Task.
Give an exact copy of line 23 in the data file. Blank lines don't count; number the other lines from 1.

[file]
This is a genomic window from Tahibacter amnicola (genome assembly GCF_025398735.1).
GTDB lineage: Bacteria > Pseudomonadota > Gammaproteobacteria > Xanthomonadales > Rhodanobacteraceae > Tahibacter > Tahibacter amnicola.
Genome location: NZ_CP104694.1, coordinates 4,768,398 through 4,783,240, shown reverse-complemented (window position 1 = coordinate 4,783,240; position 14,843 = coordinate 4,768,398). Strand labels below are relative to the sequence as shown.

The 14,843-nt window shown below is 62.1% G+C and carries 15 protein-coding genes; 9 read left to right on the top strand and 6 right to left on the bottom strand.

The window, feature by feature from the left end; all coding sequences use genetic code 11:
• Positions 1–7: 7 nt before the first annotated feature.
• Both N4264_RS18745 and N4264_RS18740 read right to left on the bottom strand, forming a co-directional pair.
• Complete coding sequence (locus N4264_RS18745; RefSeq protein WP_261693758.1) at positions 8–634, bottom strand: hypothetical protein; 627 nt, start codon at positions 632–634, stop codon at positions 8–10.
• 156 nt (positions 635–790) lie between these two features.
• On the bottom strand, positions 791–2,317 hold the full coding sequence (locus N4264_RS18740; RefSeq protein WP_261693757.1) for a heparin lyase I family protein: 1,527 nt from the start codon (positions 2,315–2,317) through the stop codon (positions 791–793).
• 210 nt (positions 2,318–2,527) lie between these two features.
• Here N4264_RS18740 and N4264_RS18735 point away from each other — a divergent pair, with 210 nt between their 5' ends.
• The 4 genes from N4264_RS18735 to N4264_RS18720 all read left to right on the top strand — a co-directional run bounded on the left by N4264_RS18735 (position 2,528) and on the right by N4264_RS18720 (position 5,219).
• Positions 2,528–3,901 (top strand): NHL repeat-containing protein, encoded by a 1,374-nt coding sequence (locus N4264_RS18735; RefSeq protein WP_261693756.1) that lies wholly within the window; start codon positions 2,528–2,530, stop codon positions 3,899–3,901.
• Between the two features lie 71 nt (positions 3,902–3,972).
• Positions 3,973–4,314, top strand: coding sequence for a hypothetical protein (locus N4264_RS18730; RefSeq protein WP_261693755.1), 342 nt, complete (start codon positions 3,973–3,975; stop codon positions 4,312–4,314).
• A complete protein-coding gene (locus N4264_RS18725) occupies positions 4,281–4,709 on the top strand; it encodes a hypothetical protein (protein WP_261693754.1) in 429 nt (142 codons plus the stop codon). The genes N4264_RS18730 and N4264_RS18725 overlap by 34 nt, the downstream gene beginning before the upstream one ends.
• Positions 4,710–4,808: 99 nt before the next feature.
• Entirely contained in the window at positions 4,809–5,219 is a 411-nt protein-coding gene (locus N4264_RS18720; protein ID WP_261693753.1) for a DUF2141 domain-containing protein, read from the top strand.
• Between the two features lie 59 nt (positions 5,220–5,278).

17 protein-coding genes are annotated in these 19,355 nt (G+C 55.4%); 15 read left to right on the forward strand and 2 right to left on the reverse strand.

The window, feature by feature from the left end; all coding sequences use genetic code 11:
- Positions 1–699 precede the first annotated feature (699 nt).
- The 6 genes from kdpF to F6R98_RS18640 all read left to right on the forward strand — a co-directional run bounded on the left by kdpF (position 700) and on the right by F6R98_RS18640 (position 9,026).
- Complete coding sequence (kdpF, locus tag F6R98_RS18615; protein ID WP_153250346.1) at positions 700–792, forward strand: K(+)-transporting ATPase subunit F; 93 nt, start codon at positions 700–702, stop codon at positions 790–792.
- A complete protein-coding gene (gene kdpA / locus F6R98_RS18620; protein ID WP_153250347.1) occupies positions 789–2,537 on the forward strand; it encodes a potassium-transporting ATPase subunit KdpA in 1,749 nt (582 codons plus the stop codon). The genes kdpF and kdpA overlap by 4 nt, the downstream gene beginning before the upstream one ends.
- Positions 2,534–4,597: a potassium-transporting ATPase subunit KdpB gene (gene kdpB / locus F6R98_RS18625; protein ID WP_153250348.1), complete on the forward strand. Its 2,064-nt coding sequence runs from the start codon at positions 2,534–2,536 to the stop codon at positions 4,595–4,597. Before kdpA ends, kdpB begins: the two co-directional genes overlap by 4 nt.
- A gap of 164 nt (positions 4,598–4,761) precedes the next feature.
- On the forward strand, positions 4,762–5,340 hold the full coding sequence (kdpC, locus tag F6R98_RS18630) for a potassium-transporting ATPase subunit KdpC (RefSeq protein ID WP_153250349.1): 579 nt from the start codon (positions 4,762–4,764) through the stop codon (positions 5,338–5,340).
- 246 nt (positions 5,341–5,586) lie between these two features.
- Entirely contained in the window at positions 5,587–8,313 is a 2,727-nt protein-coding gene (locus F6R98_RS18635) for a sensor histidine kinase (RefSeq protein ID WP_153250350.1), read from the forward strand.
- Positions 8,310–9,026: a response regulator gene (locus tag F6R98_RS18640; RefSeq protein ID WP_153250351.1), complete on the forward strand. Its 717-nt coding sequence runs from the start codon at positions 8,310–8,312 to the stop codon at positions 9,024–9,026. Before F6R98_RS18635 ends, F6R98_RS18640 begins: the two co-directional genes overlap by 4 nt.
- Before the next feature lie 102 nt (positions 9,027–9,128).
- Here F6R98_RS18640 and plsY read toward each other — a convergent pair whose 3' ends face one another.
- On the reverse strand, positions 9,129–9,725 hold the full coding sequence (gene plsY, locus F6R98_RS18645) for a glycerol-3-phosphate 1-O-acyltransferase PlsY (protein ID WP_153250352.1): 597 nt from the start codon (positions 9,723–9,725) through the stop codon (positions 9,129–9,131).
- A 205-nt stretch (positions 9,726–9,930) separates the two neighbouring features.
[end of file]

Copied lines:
- Positions 1–699 precede the first annotated feature (699 nt).